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N.Y. MTA Chief Lhota Resigns

Joseph Lhota will resign as chairman of New York's Metropolitan Transportation Authority on Dec. 31 to consider running for New York City mayor, he said Wednesday.

"This is a life-defining decision and one that I will be seriously considering in the upcoming weeks," he told reporters after the board's monthly meeting in midtown Manhattan. He submitted his resignation letter to Gov. Andrew Cuomo later in the day.

Lhota, chairman since late last year of the agency that oversees the country's biggest transit system and a former deputy mayor under Rudolph Giuliani, said he would decide in January whether to run.

Next year's mayoral election will be open-seat, with term limits constraining incumbent Michael Bloomberg. Lhota is a registered Republican and his wife, Tamra, is a GOP fundraiser.

Lhota, whose favorability factor rose considerably after overseeing the system's quick rebound from the devastation of Hurricane Sandy, will leave behind an agency still gauging the short- and long-term costs of the storm, with unfinished labor negotiations and with heavy debt — $32 billion and rising.

His departure will also leave the agency without a top spokesman for increased state and federal aid. Lhota two weeks ago pitched the agency's Sandy-related needs to U.S. senators in Washington.

Former Bronx borough president and two-time mayoral candidate Fernando Ferrer, a board member since June 2011 and promoted to board vice chairman at Wednesday's meeting, will become acting chairman after Lhota leaves. New York City Transit president Thomas Prendergast will be interim executive director.

Ferrer said emphatically that he did not want the permanent position.

"No. What can't you accept about a simple, one-syllable answer?" Ferrer asked amid a post-meeting media crush resembling that of a Yankees playoff game. Lhota's announcement even prompted one reporter to jokingly ask him about his positions on gun control, gay marriage and marijuana legalization.

"This entire week has been an interesting turn of events," Ferrer said.

Andrew Saul had served as the agency's vice chairman until his term expired in June. Saul will continue as finance committee chairman.

Gene Russianoff, attorney and chief spokesman for the Straphangers Campaign rider advocacy group, said his organization "gives good marks to [Lhota] for the year he spent running the mega-agency," while opposing him on the fare hikes.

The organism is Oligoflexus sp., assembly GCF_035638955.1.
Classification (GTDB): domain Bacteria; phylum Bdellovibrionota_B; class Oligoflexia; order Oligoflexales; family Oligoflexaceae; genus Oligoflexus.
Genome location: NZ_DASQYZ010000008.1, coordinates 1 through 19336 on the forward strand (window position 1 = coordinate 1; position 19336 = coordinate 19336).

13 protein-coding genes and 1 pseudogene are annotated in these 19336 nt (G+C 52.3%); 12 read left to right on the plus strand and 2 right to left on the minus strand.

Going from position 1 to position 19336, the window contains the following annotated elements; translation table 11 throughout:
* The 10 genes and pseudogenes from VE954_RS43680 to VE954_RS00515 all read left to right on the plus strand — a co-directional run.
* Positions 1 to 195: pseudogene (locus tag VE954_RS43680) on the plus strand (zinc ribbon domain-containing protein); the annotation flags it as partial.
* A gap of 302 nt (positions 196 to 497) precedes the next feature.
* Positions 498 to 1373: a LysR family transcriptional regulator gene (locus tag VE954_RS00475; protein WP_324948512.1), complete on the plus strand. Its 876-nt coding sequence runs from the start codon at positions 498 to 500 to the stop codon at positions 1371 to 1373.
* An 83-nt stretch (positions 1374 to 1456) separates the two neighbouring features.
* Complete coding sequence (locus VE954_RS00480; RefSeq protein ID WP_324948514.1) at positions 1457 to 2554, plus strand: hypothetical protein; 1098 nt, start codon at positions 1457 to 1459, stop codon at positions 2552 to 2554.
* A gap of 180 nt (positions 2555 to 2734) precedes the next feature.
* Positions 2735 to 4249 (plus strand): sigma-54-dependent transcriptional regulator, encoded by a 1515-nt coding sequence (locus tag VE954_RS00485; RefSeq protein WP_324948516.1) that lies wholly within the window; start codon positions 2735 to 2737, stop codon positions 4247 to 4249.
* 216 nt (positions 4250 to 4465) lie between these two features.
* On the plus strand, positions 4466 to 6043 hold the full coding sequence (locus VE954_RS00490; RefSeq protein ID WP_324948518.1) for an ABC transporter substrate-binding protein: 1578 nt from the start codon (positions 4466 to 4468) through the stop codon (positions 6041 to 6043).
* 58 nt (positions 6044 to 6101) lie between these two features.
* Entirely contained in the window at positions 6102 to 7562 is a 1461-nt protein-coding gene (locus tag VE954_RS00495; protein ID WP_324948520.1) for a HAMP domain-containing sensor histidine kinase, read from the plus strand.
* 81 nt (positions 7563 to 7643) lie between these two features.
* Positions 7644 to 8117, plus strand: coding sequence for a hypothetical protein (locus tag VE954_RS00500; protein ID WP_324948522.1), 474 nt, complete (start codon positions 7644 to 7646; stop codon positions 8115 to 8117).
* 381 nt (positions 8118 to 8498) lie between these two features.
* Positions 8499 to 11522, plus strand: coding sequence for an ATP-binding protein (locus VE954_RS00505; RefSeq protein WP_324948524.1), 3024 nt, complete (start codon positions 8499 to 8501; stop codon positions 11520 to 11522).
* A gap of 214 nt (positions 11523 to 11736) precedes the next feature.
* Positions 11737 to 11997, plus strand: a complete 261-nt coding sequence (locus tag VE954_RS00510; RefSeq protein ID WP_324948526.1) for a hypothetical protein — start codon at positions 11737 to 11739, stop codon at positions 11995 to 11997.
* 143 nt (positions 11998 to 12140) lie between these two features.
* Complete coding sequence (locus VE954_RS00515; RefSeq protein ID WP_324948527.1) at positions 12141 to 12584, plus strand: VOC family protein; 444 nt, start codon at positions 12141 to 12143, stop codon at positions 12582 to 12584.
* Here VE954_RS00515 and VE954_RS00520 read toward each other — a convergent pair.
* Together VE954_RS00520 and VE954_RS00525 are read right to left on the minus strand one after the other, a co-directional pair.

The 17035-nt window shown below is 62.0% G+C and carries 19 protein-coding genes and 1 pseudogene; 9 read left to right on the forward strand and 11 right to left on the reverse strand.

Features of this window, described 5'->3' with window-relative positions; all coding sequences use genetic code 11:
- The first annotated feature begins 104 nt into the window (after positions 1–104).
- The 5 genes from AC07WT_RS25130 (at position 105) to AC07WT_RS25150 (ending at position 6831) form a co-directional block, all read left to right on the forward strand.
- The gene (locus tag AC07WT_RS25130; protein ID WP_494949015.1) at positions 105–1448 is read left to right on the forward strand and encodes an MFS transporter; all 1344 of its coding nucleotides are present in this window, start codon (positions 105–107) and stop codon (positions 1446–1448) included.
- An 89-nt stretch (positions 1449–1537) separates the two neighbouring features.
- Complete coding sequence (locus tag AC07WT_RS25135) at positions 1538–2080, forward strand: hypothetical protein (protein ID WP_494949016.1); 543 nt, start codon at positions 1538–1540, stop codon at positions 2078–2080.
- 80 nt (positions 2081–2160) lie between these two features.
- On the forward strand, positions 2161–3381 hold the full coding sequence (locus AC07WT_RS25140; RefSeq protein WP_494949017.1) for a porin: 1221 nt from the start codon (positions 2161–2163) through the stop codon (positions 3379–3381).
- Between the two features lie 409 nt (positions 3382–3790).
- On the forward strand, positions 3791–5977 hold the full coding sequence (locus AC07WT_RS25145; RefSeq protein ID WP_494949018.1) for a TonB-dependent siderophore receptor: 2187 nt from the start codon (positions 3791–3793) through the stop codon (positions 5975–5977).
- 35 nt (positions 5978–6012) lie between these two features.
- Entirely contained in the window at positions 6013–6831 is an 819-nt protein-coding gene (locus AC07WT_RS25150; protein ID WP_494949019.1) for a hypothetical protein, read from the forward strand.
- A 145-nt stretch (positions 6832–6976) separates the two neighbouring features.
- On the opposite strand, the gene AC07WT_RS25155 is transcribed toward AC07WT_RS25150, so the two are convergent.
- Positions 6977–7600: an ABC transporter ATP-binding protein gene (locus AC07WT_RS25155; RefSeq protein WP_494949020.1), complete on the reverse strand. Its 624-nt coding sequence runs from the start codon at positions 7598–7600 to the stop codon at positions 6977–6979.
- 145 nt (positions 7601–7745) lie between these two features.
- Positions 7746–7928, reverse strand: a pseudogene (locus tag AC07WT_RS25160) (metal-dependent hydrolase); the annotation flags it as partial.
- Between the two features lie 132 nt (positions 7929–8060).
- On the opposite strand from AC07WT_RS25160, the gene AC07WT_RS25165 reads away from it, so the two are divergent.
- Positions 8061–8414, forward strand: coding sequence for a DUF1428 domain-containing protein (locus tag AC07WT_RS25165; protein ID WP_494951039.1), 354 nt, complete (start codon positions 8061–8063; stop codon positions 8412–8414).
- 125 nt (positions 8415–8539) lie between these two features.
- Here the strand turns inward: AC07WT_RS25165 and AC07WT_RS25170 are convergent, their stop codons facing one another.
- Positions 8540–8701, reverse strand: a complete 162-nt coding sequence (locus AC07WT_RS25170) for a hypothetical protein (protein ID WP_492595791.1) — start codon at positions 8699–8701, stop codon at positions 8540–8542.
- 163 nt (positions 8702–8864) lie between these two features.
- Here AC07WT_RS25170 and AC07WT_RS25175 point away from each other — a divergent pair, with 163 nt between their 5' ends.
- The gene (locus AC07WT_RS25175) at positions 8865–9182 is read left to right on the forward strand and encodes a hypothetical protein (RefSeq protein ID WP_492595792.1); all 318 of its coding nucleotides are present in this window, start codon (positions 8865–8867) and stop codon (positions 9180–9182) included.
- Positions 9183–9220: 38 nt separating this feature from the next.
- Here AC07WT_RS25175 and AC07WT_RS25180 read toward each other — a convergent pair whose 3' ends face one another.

Earlier Wednesday, the board approved a series of Lhota-recommended increases in subway and commuter train fares and bridge tolls designed to raise $450 million annually.

In March, basic subway fares will rise to $2.50 from $2.25 per ride, while unlimited-ride passes will go to $112 from $104 for 30 days and $30 from $29 for seven days. The bonus for advanced purchases drops to 5% from 7%, but at Lhota's urging, the board lowered the minimum purchase threshold to $5 from $10.

Although the board approved the fare increases unanimously and bridge toll increases only with the dissent of Allen Cappelli - who lives on Staten Island, where the Verrazano-Narrows Bridge toll rose to $15 - many members raised questions about the MTA's rising debt, the shortage of city, state and federal funding and the need for even more far-reaching measures such as congestion pricing in Manhattan and tolls on the East River bridges.

"We are adding debt at an alarming pace, like an addiction - year after year, purpose after purpose, and it must stop, except for refundings," said board member Charles Moerdler. "We're doing bond after bond and we're putting a huge burden on our kids."

Lhota, however, defended the MTA's practices. "So long as the debt is needed to buy and repair capital projects and is not a part of the operational budget, I'm OK with it," he said. "We have a system that's 100 years old and trains that are up to 150 years old. They need to be made safe and secure and we need to do that with bonded money."

The storm will intensify the need for further MTA borrowing. Lhota and other top officials have pegged early estimates of Sandy-related losses at $5 billion. Even with insurance and Federal Emergency Management Agency reimbursements, the agency may have to borrow an additional $950 million externally. The board on Wednesday amended its four-year capital plan to include such borrowings.

The agency would structure interim borrowings as bond anticipation notes under the MTA's transportation revenue, dedicated tax fund or Triborough Bridge and Tunnel Authority (MTA Bridges and Tunnels) general revenue bond resolutions.

Any external borrowing, according to MTA officials, would increase debt service in 2013 and beyond. For example, should the MTA and its Bridges and Tunnels division issue Bans amounting to $2.9 billion in 2013 and a further $1.9 billion in 2014, they expect annualized debt service costs to rise by $29 million in 2013 and by a further $19 million in 2014 until the notes are repaid from insurance or federal reimbursements or bond proceeds.

State officials have told the MTA that they would waive fees for Sandy-related bond refinacing. The waiver for this year from a state law requiring the MTA to pay a fee of $8.40 for every $1,000 in bonds saved the agency $44 million in refinancing fees. State Rep. Nicole Malliotakis, R-Staten Island, told the board Wednesday she would propose a bill in the General Assembly to make the waiver permanent.

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